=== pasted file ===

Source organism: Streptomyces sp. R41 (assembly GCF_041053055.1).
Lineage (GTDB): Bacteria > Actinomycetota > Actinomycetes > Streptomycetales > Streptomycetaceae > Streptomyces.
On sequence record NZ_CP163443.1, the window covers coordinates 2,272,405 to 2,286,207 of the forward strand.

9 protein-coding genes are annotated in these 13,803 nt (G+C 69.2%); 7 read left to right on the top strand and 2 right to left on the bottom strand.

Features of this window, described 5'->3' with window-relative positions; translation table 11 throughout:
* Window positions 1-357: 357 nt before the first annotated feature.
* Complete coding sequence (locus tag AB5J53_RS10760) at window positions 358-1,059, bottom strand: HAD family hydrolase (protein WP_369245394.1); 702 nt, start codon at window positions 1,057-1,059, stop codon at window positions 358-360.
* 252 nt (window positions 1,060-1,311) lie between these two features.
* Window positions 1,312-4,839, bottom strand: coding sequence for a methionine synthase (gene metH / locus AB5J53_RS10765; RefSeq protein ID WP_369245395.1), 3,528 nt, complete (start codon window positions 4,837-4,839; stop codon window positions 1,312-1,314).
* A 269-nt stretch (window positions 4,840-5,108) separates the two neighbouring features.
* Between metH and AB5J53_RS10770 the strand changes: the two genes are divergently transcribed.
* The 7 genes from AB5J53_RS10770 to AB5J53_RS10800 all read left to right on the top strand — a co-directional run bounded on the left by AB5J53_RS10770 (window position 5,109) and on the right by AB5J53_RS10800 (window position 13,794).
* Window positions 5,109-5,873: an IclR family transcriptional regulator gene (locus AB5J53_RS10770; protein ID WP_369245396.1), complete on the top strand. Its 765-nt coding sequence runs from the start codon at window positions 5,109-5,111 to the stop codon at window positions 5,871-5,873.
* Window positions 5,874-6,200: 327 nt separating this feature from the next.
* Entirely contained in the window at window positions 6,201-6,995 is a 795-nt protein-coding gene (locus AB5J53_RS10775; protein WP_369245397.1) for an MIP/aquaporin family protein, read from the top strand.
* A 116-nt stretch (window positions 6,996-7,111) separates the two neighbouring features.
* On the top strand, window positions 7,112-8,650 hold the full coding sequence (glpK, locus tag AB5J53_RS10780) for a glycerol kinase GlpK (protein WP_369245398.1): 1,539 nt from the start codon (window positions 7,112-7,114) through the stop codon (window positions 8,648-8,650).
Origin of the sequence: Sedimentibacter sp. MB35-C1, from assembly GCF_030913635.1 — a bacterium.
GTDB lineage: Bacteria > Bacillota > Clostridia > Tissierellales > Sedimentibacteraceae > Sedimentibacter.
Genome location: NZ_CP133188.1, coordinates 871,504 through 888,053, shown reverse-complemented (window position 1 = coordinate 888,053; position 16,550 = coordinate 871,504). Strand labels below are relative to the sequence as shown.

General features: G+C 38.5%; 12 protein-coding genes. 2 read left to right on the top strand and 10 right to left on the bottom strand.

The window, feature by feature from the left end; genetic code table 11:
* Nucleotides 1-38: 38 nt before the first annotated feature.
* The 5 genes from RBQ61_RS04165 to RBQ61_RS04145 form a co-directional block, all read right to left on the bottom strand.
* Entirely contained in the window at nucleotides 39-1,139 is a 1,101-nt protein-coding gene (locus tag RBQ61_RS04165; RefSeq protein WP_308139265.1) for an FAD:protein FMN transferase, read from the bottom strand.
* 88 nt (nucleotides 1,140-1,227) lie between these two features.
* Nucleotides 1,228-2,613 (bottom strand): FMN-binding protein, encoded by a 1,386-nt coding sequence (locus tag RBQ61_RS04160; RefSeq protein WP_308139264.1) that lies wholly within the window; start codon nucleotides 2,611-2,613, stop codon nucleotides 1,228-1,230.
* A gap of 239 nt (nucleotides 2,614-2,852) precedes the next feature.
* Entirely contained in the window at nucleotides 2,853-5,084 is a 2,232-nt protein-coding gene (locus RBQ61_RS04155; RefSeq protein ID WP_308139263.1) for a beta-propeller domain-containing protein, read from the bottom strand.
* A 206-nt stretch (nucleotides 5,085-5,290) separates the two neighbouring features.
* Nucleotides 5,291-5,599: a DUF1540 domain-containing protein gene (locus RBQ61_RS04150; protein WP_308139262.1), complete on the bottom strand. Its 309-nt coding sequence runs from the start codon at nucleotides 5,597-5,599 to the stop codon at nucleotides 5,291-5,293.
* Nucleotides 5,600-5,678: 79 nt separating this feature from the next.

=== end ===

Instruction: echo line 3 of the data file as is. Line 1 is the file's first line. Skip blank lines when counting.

On sequence record NZ_CP163443.1, the window covers coordinates 2,272,405 to 2,286,207 of the forward strand.